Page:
The African lion population has declined by 43% in the last 20 years and lions now occupy only 8% of their historical range in Africa. The estimated number of lions across Africa is as few as 20,000, with numbers now less than 2000 in Kenya. Please join us in supporting Ewaso Lions , an important organization working with communities to save lions in Kenya. We are excited to announce that an amazing donor has generously pledged a matching challenge grant of $4500, please donate today to help us reach this goal and give Ewaso Lions the support they desperately need to save these special and endangered animals.
This Challenge Grant will fund Ewaso Lions including:
$80 a month for one teacher’s salary
$150 a month for the Mama Simba Coordinators
$150 a month for the Warriors salaries
$405 a month for an Ewaso Lions vehicle
$3000 for Lion’s Kid Camp for 25 kids for 5 days
Ewaso Lions promotes the co-existence of people and wildlife by working directly with local communities to provide education and conservation. Their programs include the Lion Kids Camp, Warrior Watch, and Mama Simba. This past year they expanded to three new conservancies, and 10 lion cubs were born within the Ewaso Lion Conservation Landscape (map below).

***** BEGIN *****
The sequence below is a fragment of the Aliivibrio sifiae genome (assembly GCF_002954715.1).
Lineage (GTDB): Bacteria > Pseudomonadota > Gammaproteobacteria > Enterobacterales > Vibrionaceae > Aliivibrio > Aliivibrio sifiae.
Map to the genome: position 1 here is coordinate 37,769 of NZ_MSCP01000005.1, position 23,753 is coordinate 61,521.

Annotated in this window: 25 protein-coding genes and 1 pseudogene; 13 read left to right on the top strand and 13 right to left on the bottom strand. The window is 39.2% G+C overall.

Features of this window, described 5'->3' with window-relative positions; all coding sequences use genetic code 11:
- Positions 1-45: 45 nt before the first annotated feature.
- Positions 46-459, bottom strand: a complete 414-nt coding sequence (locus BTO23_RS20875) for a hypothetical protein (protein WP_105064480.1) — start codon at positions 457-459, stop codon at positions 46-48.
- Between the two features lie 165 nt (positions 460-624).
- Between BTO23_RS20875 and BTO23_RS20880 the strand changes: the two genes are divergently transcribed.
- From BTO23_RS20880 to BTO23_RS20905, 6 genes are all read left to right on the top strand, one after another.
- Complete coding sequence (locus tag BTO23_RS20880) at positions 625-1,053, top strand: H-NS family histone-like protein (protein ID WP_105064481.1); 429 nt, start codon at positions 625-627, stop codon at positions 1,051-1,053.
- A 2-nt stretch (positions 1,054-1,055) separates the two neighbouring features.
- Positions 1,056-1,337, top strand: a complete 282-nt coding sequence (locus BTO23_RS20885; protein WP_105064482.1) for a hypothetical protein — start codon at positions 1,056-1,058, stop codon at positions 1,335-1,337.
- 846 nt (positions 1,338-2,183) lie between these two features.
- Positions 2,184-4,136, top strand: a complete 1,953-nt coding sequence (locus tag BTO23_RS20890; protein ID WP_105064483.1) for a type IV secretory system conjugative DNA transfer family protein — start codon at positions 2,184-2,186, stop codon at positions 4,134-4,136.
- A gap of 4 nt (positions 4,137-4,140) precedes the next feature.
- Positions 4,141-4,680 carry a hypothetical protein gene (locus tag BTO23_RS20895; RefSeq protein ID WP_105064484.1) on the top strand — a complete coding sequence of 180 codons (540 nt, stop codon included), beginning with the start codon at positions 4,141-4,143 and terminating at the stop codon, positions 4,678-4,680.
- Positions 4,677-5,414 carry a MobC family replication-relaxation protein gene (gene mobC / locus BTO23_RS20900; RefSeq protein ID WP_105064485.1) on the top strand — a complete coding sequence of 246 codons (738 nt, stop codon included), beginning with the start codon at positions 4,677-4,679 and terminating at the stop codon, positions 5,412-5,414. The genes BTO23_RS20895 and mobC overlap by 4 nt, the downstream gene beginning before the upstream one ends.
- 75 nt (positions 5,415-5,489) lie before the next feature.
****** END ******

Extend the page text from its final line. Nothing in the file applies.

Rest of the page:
The Lion Kids Camp was created to inspire a whole new generation of wildlife conservationists. Since 2015, 10 camps have run with the next generation featuring a combination of wildlife education, safaris and conservation-themed games and activities.
The Warrior Watch plays a vital role in monitoring wildlife and stopping conflict between humans and lions. In 2018 there were 699 patrols, 4,684 km of foot patrols covered, 1472 direct sightings of wildlife, 32 times lions were saved from the imminent threat of death, 64 times warriors responded to human-lion conflict. Jeneria and the other warriors were featured on a recent episode of Wildlife Warriors, which can be watched in it’s entirety here.
The Mama Simba is comprised of a group of 19 women, led by the Mama Simba Coordinators Munteli & Mparasaroi. Together with other women in their communities these women are true powerhouses and they spread the conservation message, report on lion sightings and conflict incidents. This past year, the Mama Simba visited the Maasai Mara to learn new ideas for conservation in the Samburu.